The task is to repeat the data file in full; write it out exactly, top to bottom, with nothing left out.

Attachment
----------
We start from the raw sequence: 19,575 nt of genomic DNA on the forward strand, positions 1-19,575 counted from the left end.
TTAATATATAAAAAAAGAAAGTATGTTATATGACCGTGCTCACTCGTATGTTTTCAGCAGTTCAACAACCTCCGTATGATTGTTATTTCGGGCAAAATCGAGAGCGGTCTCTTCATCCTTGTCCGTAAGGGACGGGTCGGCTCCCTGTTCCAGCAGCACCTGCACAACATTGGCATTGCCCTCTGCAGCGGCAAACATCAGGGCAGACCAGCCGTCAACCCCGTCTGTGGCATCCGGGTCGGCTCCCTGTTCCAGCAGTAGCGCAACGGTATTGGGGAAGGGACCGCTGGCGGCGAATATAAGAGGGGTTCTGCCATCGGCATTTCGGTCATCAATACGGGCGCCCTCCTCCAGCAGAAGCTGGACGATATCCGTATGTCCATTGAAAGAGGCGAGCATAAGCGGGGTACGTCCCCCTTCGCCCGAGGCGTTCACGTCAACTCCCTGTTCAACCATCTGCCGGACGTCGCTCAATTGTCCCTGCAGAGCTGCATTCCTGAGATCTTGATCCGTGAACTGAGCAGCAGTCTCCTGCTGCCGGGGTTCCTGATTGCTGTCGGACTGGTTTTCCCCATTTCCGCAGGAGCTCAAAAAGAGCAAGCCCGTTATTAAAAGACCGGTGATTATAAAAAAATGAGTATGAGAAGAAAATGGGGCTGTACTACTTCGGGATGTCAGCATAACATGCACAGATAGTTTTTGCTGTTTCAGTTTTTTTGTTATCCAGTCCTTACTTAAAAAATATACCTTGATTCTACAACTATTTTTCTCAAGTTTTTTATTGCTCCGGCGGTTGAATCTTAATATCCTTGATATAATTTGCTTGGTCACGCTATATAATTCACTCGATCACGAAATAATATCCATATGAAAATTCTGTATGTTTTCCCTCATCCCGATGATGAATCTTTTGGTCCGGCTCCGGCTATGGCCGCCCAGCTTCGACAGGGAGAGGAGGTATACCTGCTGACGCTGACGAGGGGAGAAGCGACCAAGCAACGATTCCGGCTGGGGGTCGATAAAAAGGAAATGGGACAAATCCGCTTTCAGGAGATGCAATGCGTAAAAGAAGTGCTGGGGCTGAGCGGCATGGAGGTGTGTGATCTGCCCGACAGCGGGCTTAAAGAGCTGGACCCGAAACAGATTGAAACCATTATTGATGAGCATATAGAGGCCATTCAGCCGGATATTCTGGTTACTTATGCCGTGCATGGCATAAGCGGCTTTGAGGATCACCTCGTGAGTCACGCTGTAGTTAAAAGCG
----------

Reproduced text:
We start from the raw sequence: 19,575 nt of genomic DNA on the forward strand, positions 1-19,575 counted from the left end.
TTAATATATAAAAAAAGAAAGTATGTTATATGACCGTGCTCACTCGTATGTTTTCAGCAGTTCAACAACCTCCGTATGATTGTTATTTCGGGCAAAATCGAGAGCGGTCTCTTCATCCTTGTCCGTAAGGGACGGGTCGGCTCCCTGTTCCAGCAGCACCTGCACAACATTGGCATTGCCCTCTGCAGCGGCAAACATCAGGGCAGACCAGCCGTCAACCCCGTCTGTGGCATCCGGGTCGGCTCCCTGTTCCAGCAGTAGCGCAACGGTATTGGGGAAGGGACCGCTGGCGGCGAATATAAGAGGGGTTCTGCCATCGGCATTTCGGTCATCAATACGGGCGCCCTCCTCCAGCAGAAGCTGGACGATATCCGTATGTCCATTGAAAGAGGCGAGCATAAGCGGGGTACGTCCCCCTTCGCCCGAGGCGTTCACGTCAACTCCCTGTTCAACCATCTGCCGGACGTCGCTCAATTGTCCCTGCAGAGCTGCATTCCTGAGATCTTGATCCGTGAACTGAGCAGCAGTCTCCTGCTGCCGGGGTTCCTGATTGCTGTCGGACTGGTTTTCCCCATTTCCGCAGGAGCTCAAAAAGAGCAAGCCCGTTATTAAAAGACCGGTGATTATAAAAAAATGAGTATGAGAAGAAAATGGGGCTGTACTACTTCGGGATGTCAGCATAACATGCACAGATAGTTTTTGCTGTTTCAGTTTTTTTGTTATCCAGTCCTTACTTAAAAAATATACCTTGATTCTACAACTATTTTTCTCAAGTTTTTTATTGCTCCGGCGGTTGAATCTTAATATCCTTGATATAATTTGCTTGGTCACGCTATATAATTCACTCGATCACGAAATAATATCCATATGAAAATTCTGTATGTTTTCCCTCATCCCGATGATGAATCTTTTGGTCCGGCTCCGGCTATGGCCGCCCAGCTTCGACAGGGAGAGGAGGTATACCTGCTGACGCTGACGAGGGGAGAAGCGACCAAGCAACGATTCCGGCTGGGGGTCGATAAAAAGGAAATGGGACAAATCCGCTTTCAGGAGATGCAATGCGTAAAAGAAGTGCTGGGGCTGAGCGGCATGGAGGTGTGTGATCTGCCCGACAGCGGGCTTAAAGAGCTGGACCCGAAACAGATTGAAACCATTATTGATGAGCATATAGAGGCCATTCAGCCGGATATTCTGGTTACTTATGCCGTGCATGGCATAAGCGGCTTTGAGGATCACCTCGTGAGTCACGCTGTAGTTAAAAGCG